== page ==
Saving Tomorrow’s Coast

Can California protect its iconic coastline as sea levels rise?

In the face of climate change and rising sea levels, the California coast we know today will not be the coastline of the future.

Including estuaries like San Francisco Bay, California’s coastline measures over 3,400 miles (5,472km) and encompasses a range of physical settings that support a great diversity of habitats, some of which are found nowhere else in the world. California’s beaches, tide pools, wetlands, estuaries, and coastal uplands also provide important services to people in the form of storm buffering, water filtration, fisheries production, and recreation – all of which fuel the state’s economy.

As waters rise and coastal margins erode, investments that have been made in coastal conservation to protect important habitats and species are at risk. How the State anticipates and adapts to changes from sea level rise will determine what the future coastline will look like, how well conserved and protected its coastal ecosystems will be, and what benefits the coast will offer future generations. To make informed decisions, we need to understand where coastal ecosystems are vulnerable to sea level rise, and where there are opportunities to conserve the coastline of the future.

Applying our Science

To provide answers to these questions, Conservancy scientists are working in partnership with the California Coastal Conservancy to quantify the vulnerability of coastal habitats to sea level rise, and map and quantify where there are opportunities to conserve or enhance coastal habitats into the future. Our study area spans the entire California coast and extends inland 8 km beyond the projected footprint of 1.5 meters of sea level rise. Using best available spatial data, we characterized the landscape into 35 wetland and upland habitat types and 17 developed or agricultural land uses.  We spatially quantified the vulnerability of coastal habitats as the relationship between the potential impact from sea level rise exposure and the habitat’s adaptive capacity or ability to transgress inland over time in response to sea level rise. We also identified the biggest impediments to adaptive capacity, the anticipated “loss” given no action, and where the best opportunities are to enhance and maintain habitat area and mitigate habitat losses.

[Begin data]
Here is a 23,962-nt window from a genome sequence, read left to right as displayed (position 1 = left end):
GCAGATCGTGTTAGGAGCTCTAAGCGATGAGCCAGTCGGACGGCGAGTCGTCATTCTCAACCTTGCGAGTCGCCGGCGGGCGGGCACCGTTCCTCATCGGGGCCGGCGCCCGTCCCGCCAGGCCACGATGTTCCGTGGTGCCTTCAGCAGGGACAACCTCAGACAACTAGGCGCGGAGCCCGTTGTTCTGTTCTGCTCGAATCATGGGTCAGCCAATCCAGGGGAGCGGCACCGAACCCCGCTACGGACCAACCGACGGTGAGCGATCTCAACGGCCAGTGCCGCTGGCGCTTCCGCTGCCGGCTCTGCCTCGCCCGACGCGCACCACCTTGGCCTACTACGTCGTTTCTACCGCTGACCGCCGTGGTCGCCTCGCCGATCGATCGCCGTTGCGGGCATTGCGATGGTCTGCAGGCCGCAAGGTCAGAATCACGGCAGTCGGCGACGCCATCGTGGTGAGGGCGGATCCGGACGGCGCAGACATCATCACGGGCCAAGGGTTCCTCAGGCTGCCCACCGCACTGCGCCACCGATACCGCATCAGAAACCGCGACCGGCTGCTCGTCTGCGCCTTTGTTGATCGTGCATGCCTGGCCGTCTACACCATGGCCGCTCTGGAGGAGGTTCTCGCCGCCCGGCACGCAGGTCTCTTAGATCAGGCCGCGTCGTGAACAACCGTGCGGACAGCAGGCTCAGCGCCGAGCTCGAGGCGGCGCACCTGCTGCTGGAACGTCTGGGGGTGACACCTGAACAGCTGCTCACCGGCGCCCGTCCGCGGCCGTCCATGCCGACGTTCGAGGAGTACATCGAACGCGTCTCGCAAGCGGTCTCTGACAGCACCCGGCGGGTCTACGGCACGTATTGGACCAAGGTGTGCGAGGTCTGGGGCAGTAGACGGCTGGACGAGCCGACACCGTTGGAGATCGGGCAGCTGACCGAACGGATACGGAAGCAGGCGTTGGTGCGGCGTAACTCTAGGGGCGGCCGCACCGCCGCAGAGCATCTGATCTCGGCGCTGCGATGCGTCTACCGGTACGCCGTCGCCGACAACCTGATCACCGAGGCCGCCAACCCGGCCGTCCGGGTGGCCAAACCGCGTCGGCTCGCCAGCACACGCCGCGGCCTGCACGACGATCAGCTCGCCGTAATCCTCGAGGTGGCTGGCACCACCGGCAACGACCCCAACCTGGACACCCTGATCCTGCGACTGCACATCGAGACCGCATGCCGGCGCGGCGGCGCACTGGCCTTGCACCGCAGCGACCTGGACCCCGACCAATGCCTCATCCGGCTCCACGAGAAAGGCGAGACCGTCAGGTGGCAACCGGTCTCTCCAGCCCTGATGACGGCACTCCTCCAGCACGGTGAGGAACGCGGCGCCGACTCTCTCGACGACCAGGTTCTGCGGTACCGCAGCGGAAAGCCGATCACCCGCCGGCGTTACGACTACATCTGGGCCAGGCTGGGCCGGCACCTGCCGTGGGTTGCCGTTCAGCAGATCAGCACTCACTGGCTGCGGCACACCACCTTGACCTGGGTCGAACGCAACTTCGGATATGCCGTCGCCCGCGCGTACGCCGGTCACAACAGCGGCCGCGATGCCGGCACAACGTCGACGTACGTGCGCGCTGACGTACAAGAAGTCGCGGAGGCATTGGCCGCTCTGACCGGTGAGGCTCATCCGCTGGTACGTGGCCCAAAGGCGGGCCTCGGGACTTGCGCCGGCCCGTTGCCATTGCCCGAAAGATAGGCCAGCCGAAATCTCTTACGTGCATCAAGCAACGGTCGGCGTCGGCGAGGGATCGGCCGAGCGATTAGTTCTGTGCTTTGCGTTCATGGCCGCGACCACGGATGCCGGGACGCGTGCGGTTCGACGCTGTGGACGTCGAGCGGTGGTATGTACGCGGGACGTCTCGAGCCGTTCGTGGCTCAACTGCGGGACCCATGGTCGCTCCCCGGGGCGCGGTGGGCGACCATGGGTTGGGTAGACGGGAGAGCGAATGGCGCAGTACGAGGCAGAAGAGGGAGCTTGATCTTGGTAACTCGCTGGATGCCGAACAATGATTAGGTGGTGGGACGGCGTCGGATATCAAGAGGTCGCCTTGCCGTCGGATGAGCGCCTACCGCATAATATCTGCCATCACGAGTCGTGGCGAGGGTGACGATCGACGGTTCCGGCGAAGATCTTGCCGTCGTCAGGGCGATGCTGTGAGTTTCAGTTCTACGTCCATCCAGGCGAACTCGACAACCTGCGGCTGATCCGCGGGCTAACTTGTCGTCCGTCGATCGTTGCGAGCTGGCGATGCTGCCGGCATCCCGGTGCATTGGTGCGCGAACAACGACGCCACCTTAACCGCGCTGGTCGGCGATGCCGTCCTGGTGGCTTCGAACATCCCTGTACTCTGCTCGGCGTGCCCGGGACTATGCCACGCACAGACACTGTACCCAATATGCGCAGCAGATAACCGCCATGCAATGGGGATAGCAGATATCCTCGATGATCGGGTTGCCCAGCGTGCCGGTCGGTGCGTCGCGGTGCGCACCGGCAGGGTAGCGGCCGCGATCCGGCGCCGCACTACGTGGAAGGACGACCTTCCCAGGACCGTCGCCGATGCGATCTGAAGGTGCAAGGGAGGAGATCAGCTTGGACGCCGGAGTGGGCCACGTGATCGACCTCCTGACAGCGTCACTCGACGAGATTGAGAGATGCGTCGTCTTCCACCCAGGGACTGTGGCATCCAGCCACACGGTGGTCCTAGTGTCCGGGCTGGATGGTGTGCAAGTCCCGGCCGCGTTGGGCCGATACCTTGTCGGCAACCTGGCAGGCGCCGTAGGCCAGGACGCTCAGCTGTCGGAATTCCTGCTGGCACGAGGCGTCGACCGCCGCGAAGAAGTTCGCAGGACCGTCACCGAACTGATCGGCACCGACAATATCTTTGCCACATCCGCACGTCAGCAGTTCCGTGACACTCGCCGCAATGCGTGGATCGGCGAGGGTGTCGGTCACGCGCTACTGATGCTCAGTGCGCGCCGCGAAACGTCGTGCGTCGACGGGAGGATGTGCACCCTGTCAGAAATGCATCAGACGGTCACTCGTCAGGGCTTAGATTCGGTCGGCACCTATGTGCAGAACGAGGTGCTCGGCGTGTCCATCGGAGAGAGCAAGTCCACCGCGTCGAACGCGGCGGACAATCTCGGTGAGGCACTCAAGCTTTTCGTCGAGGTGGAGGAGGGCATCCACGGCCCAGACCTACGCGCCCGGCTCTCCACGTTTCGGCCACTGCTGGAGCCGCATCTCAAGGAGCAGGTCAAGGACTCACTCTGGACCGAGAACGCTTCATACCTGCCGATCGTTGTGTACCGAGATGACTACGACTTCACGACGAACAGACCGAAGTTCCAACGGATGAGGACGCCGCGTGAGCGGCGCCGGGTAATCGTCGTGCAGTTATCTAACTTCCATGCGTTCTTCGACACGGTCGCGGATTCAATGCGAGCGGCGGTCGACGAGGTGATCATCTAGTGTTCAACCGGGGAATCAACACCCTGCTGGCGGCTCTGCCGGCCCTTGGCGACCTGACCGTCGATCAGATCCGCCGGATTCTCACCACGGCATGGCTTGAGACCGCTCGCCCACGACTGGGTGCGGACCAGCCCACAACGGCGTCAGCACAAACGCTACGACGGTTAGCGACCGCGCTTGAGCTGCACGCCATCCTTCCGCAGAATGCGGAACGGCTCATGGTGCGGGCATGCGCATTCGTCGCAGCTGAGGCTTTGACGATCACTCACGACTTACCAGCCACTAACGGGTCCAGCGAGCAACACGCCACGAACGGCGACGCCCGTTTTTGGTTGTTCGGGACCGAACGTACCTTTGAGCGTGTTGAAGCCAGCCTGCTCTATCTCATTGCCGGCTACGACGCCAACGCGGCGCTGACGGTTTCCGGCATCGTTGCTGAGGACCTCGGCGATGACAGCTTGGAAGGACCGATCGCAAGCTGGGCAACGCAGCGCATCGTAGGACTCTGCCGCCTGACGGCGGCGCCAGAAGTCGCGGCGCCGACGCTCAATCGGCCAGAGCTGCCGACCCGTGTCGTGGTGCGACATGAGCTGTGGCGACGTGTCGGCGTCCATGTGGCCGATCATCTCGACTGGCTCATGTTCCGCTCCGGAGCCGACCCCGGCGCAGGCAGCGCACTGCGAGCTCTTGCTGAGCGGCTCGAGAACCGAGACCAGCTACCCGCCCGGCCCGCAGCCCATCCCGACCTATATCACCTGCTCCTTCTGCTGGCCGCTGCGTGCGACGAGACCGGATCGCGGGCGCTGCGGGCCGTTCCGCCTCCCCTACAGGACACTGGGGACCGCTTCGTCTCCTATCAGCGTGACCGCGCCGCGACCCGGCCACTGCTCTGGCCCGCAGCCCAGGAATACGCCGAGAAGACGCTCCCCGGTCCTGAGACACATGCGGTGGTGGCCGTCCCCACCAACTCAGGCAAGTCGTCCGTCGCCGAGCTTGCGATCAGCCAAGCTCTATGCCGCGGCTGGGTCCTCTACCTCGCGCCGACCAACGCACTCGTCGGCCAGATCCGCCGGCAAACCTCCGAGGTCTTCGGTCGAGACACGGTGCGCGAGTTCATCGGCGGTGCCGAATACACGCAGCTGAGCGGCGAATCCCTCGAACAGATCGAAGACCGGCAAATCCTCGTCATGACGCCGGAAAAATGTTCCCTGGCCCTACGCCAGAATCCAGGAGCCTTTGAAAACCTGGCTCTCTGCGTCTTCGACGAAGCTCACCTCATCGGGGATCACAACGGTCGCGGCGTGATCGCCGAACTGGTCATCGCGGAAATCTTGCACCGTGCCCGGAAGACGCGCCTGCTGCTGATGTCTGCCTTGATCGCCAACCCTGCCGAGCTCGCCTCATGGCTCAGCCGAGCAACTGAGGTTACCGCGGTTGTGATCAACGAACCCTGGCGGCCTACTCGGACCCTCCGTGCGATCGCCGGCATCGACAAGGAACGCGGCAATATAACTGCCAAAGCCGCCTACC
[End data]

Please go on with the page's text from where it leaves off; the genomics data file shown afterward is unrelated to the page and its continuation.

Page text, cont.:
This state-of-the-science assessment can be used to guide conservation strategies such as land conservation, management in place for resilience, and the reclamation of habitat from the built environment. By making the analyses standardized and modular, the assessment is scalable to other geographies and may be updated as data are improved, such as when new sea level rise projections, become available.

California’s iconic coast provides not only invaluable habitat for native species – but also incalculable benefits for people. Science can help ensure those values persist, even in a rapidly changing world.

One way estuarine marshes could adapt to rising sea levels is by collecting sediments – and migrating vertically. Unfortunately, the sediments estuarine marshes need are often locked behind human-made structures, therefore, marshes will need to adapt by slowly moving inland in response to rising sea levels. However, the built environment may preclude that natural inland transgression. © Walter Heady/TNC

Beaches will move upwards and inland in response to sea level rise. Dunes along beaches provide sand to “feed” and maintain beaches, helping them move vertically in response to sea level rise, as well as providing space for beaches to move inland in to. Photo: © Walter Heady/TNC


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